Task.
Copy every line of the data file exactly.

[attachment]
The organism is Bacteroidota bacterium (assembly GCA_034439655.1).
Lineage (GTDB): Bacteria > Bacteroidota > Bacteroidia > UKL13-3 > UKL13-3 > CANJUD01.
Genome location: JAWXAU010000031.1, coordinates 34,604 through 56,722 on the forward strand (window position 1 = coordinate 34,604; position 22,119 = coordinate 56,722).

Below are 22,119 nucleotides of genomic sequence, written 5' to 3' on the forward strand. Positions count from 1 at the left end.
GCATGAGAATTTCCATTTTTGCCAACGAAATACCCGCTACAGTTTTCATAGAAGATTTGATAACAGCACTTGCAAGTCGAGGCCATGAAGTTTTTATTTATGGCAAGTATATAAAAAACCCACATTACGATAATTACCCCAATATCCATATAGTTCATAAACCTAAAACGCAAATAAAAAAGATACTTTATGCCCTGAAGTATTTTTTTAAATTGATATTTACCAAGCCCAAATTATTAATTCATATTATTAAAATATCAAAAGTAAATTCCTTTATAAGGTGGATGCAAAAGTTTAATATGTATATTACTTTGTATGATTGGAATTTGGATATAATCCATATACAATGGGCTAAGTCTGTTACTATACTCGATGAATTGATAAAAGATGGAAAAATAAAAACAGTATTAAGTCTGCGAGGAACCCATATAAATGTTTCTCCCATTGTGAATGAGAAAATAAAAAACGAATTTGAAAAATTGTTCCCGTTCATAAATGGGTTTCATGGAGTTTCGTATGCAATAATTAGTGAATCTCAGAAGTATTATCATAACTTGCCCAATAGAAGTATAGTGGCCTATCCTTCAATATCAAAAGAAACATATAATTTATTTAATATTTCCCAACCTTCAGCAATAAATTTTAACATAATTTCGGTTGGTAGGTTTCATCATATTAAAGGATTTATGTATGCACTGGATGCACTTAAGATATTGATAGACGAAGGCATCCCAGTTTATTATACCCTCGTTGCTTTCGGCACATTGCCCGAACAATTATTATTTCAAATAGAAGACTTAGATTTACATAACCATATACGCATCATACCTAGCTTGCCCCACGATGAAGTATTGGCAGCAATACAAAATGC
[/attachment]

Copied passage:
The organism is Bacteroidota bacterium (assembly GCA_034439655.1).
Lineage (GTDB): Bacteria > Bacteroidota > Bacteroidia > UKL13-3 > UKL13-3 > CANJUD01.
Genome location: JAWXAU010000031.1, coordinates 34,604 through 56,722 on the forward strand (window position 1 = coordinate 34,604; position 22,119 = coordinate 56,722).

Below are 22,119 nucleotides of genomic sequence, written 5' to 3' on the forward strand. Positions count from 1 at the left end.
GCATGAGAATTTCCATTTTTGCCAACGAAATACCCGCTACAGTTTTCATAGAAGATTTGATAACAGCACTTGCAAGTCGAGGCCATGAAGTTTTTATTTATGGCAAGTATATAAAAAACCCACATTACGATAATTACCCCAATATCCATATAGTTCATAAACCTAAAACGCAAATAAAAAAGATACTTTATGCCCTGAAGTATTTTTTTAAATTGATATTTACCAAGCCCAAATTATTAATTCATATTATTAAAATATCAAAAGTAAATTCCTTTATAAGGTGGATGCAAAAGTTTAATATGTATATTACTTTGTATGATTGGAATTTGGATATAATCCATATACAATGGGCTAAGTCTGTTACTATACTCGATGAATTGATAAAAGATGGAAAAATAAAAACAGTATTAAGTCTGCGAGGAACCCATATAAATGTTTCTCCCATTGTGAATGAGAAAATAAAAAACGAATTTGAAAAATTGTTCCCGTTCATAAATGGGTTTCATGGAGTTTCGTATGCAATAATTAGTGAATCTCAGAAGTATTATCATAACTTGCCCAATAGAAGTATAGTGGCCTATCCTTCAATATCAAAAGAAACATATAATTTATTTAATATTTCCCAACCTTCAGCAATAAATTTTAACATAATTTCGGTTGGTAGGTTTCATCATATTAAAGGATTTATGTATGCACTGGATGCACTTAAGATATTGATAGACGAAGGCATCCCAGTTTATTATACCCTCGTTGCTTTCGGCACATTGCCCGAACAATTATTATTTCAAATAGAAGACTTAGATTTACATAACCATATACGCATCATACCTAGCTTGCCCCACGATGAAGTATTGGCAGCAATACAAAATGC